The progression of Parkinson’s varies from person to person. “About ten per cent of patients have a tremor, usually in one hand,” says Findley, noting that this might be their sole symptom for a decade or more. “At the other end of the spectrum are patients who, within five years, have reached the mid-stage.”

Early challenges might include stiffness, muscle discomfort or a loss of facial expression. “Sometimes I worry how people perceive me because of my relative lack of body language,” Van Vlaenderen says. “I can appear uninterested when I’m not.” However, he laughs, this can work to his advantage when playing poker.

In the mid-stage, people might experience balance problems, “freezing” in place, tiny handwriting and softening of the speaking voice. And in severe, late-stage Parkinson’s disease, drugs no longer help ease the symptoms. The problem isn’t just that the brain cells that produce dopamine die off; those that utilise dopamine also die off – and they can’t be replaced. As a result, says Findley, a person with Parkinson’s might need drugs more frequently and might also have periods of being unable to move.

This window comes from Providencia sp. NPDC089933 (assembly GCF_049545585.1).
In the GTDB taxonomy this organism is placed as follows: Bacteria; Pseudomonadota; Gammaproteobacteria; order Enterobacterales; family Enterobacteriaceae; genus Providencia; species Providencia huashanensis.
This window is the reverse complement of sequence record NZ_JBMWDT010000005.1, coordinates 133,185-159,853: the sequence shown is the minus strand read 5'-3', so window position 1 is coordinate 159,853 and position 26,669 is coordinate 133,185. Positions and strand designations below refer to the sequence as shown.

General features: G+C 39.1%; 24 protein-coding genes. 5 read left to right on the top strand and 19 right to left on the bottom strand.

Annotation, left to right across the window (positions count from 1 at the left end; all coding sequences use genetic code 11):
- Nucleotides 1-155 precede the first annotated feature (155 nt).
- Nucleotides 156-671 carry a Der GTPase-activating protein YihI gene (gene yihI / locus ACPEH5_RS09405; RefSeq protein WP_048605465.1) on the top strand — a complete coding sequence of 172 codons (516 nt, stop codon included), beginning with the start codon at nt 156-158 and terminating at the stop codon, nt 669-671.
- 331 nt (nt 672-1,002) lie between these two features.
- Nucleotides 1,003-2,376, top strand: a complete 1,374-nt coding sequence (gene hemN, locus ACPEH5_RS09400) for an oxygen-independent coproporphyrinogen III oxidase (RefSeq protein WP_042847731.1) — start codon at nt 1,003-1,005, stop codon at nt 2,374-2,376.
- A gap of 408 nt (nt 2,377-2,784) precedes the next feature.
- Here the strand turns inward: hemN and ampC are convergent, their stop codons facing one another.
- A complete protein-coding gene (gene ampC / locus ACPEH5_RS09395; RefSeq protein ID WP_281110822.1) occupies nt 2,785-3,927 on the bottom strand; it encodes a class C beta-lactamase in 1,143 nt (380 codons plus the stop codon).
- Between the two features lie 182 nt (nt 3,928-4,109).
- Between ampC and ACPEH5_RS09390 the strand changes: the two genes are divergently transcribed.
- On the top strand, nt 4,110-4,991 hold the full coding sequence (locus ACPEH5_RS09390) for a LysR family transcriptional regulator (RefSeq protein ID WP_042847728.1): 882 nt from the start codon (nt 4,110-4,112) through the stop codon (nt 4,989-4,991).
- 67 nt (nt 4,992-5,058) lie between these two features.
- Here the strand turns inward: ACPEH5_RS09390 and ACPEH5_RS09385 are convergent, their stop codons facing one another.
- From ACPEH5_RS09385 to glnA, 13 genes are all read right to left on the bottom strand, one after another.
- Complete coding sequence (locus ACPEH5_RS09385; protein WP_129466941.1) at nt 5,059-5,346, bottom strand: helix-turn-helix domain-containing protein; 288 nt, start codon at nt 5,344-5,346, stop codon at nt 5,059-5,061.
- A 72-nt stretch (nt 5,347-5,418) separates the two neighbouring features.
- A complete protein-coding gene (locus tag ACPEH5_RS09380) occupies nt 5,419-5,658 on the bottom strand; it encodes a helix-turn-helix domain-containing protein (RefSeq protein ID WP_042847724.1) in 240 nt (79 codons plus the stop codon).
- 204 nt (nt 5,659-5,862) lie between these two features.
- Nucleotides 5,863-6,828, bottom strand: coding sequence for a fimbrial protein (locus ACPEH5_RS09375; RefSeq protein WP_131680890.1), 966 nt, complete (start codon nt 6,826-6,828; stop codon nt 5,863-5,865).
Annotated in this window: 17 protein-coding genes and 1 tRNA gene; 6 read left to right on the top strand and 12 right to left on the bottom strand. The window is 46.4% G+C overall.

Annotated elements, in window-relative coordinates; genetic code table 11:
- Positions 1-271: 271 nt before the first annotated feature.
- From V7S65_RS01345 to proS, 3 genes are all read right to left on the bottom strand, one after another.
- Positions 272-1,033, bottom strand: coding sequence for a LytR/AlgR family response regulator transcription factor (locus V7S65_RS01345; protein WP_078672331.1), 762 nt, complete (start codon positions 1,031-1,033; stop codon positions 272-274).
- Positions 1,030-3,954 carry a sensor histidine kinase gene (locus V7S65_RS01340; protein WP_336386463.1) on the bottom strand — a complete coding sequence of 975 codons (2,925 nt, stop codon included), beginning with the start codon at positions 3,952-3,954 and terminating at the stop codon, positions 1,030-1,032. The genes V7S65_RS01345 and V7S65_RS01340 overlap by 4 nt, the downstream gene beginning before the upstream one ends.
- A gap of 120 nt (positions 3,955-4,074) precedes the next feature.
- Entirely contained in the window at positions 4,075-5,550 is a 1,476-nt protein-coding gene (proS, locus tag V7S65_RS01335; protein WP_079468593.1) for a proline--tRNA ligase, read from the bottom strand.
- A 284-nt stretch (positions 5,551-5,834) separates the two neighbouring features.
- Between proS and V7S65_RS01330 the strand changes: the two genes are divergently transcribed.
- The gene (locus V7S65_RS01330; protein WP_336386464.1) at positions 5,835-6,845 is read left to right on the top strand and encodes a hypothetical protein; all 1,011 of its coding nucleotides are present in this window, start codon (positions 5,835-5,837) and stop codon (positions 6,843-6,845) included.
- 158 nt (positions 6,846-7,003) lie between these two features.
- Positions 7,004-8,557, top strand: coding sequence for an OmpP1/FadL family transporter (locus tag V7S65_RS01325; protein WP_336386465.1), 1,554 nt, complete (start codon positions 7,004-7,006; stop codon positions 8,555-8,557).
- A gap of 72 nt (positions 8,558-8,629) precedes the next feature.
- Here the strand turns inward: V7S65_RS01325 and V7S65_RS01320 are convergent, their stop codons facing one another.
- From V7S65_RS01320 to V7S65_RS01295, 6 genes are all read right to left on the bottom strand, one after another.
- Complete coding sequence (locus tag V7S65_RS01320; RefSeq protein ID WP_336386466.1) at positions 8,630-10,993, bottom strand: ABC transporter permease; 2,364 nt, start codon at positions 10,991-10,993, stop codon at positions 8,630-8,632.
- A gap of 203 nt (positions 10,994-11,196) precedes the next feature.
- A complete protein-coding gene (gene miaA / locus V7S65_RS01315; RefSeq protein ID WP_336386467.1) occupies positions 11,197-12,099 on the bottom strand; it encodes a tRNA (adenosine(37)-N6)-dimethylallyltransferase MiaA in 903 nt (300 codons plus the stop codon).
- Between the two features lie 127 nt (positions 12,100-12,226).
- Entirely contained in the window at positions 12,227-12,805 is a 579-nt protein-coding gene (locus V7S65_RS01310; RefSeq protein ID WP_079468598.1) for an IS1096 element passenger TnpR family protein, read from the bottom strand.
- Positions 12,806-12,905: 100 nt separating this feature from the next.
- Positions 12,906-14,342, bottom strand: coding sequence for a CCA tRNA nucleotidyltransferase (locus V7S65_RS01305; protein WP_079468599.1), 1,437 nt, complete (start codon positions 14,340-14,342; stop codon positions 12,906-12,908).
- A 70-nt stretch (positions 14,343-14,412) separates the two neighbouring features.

If and when levodopa is no longer effective, another treatment option is a procedure called deep brain stimulation (DBS), in which electrodes are implanted in the brain to produce electrical impulses that help regulate abnormal brain signals.

DBS isn’t a silver bullet: the degree to which it eases symptoms varies – it doesn’t generally improve those that don’t respond to levodopa. There is a small risk of infection, so candidates need to be selected carefully – they are usually people who are no longer responding in a helpful, predictable way to levodopa or who are experiencing debilitating dyskinesia as a result. Meanwhile, medical researchers worldwide are looking into less invasive ways to deal with levodopa-responsiveness issues, such as delivering the medication continuously via a skin patch.

While Parkinson’s disease is a life-altering ailment, it may not significantly shorten life expectancy if well managed, says Findley. He advises his patients: “Try in the early stages to lose any ‘invalid’ reaction and instead push yourself to be active. Staying active and positive appear to be among the secrets to living as well as possible with Parkinson’s.”

At all stages, people coping with the disease are encouraged to eat a balanced diet, manage stress and basically do as much as they can for their general wellbeing. Says Lavender, “The healthier you are, the better you can deal with Parkinson’s, physically and emotionally.”